Catalog: C 561132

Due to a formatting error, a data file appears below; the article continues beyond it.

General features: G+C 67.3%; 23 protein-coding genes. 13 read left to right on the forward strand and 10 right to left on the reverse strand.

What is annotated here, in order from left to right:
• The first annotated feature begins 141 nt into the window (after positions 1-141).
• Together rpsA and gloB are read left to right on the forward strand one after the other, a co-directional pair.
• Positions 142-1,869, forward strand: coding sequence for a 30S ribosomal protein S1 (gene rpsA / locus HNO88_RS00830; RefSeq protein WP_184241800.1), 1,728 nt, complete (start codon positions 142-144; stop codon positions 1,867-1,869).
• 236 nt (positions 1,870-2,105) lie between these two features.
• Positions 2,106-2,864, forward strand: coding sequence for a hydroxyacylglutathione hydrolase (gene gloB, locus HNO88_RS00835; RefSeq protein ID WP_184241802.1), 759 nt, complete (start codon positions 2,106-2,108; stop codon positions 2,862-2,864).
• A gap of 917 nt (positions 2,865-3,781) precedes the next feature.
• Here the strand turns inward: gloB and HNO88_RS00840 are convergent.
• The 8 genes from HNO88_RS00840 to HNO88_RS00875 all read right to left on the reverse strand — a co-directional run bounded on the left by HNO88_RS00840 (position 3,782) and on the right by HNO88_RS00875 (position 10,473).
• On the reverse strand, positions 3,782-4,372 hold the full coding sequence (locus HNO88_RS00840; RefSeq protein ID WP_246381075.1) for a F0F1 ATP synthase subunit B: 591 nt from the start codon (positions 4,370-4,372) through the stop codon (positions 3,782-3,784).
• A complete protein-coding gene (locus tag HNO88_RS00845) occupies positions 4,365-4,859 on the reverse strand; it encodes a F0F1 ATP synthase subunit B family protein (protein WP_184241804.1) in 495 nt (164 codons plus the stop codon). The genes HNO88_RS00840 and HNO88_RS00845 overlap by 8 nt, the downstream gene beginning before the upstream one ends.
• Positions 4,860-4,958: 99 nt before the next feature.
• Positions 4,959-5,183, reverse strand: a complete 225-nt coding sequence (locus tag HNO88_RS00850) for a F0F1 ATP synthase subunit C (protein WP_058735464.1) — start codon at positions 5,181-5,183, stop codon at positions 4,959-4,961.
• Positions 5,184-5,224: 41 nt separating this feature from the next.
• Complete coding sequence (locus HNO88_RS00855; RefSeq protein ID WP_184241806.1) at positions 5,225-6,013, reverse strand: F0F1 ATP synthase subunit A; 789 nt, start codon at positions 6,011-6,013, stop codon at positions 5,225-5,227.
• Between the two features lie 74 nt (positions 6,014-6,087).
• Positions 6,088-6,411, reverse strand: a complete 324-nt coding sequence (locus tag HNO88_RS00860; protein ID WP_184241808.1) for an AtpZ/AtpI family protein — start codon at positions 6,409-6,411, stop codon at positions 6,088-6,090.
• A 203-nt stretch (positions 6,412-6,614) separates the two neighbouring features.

In the female universe of the batuque and finaçon, Ntoni Denti d’Oro is an exception, his ensemble (drums, guitars and cimboa fiddle) reflecting the conservation of an original tradition of which he is the sole exponent: linked to entertainment such as births, christenings and weddings, the lively rhythms of the batuque shift to the words of wisdom and poetic improvisation of the finaçon. Ntoni’s current group was formed at the beginning of the 1980s. At the time of Portuguese colonization the bataque was almost clandestine activity. Those in power saw it only as a crude, unwelcome performance betraying the peoples’ African roots. In 1866, the batuque was banned in the name of morality and maintenance of public order. The batuque tradition was therefore handed down discreetly and did not gain recognition until Cape Verde became independent in 1975. Ntoni Denti d’Oro came out into the open, grabbing the large drum which has now become his hallmark, and started to conduct his group. According to him, this drum is meant to imprint the rhythm onto women who have been weakened by decades of climatic and political hardships.